Festival isn't about sexual preference -- it's about unity

Jeff Neal

We have a group of exciting young leaders in our community who talk a lot about growth.

Well, when a community grows, it also becomes more diverse.

So if you long for growth, and celebrate progress, it certainly stands to reason that a community should take pride in its diversity as well.

On Oct. 5, the Judicial Center Plaza will be the site of the Chill Out and Proud Festival.

It's not so different from other community events that make our downtown area so special -- only this event is the first one ever inspired by Pulaski County's LGBTQ demographic and their friends.

But it's more than a "gay pride" event. It's a family-friendly festival that will feature morning yoga, a chili lunch (beef and vegetarian chili), live music, vendors, a local artist paint-off, and an expo featuring the SomerCity Roller Derby team. There will be activities for kids, too.

I see it as an invitation by this segment of our community to the rest of us to come out and meet them. It's an opportunity for us all to get to know them. I think we will see they're not that different from you and I -- they're just Pulaski countians who are proud of their town, and proud of who they are.

What's there not to like?

Well, this is small-town America -- and without a doubt change and progress come slowly. Sometimes it is painfully slow.

And it goes without saying that acceptance of those who don't look like us, pray like us, talk like us or have sex like us, is difficult for some people.

Two decades ago, no one in the local LGBTQ community would've dared propose a festival. Even five years ago, it probably would not have been attempted. I dare say that not so long ago, gay and transgendered people in Somerset remained in the closet, for the most part, because they feared being the target of ridicule and hate.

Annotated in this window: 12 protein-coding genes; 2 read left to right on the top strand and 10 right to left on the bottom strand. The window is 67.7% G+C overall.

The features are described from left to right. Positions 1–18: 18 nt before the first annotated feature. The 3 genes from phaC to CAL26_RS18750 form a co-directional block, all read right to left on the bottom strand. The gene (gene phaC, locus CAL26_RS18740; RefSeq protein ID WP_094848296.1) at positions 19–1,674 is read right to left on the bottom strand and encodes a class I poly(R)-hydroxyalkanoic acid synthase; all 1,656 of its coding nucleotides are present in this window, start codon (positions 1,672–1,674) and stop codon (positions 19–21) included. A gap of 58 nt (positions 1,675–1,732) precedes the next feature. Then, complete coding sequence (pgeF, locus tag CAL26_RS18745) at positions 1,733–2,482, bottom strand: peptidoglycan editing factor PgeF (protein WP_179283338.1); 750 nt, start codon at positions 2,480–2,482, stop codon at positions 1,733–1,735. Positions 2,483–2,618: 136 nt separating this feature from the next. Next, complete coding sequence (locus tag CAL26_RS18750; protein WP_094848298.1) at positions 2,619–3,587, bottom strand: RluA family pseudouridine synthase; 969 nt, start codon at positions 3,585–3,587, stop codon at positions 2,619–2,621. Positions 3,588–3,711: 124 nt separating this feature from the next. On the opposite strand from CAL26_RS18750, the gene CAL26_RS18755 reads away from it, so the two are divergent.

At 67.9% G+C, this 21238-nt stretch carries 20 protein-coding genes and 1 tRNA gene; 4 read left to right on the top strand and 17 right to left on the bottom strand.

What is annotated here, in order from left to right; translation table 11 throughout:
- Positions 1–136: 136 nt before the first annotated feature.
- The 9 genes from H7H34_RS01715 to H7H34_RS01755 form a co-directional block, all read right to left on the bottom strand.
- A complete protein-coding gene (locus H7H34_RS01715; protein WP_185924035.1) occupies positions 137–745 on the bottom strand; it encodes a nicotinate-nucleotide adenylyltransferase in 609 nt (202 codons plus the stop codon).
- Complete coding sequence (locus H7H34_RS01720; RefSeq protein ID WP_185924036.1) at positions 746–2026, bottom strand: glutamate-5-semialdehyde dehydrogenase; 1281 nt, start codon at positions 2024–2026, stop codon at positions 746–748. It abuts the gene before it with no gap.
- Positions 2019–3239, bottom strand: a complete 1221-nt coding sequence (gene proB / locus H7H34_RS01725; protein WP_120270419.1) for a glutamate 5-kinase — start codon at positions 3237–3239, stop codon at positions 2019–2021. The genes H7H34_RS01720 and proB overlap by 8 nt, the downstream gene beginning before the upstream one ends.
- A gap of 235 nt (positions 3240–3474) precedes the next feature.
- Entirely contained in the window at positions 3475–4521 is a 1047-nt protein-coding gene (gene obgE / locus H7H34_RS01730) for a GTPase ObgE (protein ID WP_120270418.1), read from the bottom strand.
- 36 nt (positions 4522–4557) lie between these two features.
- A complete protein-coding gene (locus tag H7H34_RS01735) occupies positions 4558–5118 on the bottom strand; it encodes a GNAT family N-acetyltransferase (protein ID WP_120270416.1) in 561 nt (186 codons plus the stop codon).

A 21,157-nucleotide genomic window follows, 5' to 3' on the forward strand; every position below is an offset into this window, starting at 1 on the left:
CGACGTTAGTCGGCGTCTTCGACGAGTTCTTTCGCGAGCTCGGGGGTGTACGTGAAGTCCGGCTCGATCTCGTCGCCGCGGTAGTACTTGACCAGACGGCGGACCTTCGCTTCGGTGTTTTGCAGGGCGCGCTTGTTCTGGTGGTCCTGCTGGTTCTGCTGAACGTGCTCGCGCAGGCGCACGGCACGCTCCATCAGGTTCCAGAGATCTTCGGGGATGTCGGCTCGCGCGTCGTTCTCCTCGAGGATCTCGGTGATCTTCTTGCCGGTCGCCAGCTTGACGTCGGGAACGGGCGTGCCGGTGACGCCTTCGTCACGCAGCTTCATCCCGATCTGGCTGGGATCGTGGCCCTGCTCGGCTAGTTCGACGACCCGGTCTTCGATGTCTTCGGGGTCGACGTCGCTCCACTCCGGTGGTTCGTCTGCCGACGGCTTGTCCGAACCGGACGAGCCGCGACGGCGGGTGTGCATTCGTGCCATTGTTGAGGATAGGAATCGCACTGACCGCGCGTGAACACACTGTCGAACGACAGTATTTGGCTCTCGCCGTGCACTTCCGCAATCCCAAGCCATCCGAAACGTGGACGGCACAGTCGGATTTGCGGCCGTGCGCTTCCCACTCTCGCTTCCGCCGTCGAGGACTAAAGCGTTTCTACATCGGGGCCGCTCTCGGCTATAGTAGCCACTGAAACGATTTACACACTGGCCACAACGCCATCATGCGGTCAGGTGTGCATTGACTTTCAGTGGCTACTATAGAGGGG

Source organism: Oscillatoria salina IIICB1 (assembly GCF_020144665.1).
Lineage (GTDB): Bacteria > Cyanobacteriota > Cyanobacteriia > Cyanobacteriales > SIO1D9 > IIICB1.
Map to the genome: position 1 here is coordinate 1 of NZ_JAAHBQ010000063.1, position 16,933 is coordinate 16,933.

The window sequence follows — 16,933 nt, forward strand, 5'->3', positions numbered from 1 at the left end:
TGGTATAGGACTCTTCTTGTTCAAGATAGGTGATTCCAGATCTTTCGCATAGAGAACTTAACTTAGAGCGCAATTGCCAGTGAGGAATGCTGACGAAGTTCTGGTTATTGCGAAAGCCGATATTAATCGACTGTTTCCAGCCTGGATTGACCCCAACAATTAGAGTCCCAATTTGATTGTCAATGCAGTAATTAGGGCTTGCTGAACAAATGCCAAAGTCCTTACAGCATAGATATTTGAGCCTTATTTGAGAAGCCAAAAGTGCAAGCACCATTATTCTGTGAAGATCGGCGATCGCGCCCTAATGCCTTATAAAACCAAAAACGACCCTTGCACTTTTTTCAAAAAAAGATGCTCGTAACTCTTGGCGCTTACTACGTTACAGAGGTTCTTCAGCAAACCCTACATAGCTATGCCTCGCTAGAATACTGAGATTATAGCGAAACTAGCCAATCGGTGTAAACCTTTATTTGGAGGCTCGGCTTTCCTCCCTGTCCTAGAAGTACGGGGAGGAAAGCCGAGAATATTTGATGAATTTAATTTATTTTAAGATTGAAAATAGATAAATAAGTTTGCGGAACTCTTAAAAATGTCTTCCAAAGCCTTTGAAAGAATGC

And is Somerset ready now? I think, for the most part, our little town will be accepting -- even if some folks choose not to participate.

Naturally, there will be a segment of the community that will vocally oppose the event, simply because they "do not agree" with a gay "lifestyle."

Again, acceptance is slow -- particularly if one believes his religion prohibits him from accepting. It's certainly OK for people to have religious conviction. And if that conviction somehow makes you feel as though you cannot support this festival, that's fine. If you feel that way, you should definitely stay away. No one should feel forced to be a part of something they just cannot get behind, for whatever reason.

What I would hate to see is unaccepting people showing up to protest this festival. There are many community events in town. No one protests Somernites Cruise. No one protests SomerHarvest. No one protests the annual Christmas parade or the Day or Prayer. It would be plain wrong for anyone to try and ruin those events. I'm sure some people don't like cool old cars -- and those people probably just won't come downtown for the car show.

Let's give this group the same consideration we give other event organizers. Don't ruin their event just because you have an issue with their sexual preference or gender identity.

That's not really what this event is about, anyway. It's about inclusion -- making sure everyone is a part of our town.

It's about a diverse community becoming united.

And if you have a problem with unity, there's something wrong with you -- not the event or its organizers.

JEFF NEAL is the Editor of the Commonwealth Journal. Reach him at jneal@somerset-kentucky.com. Follow him on Twitter at @jnealCJ.

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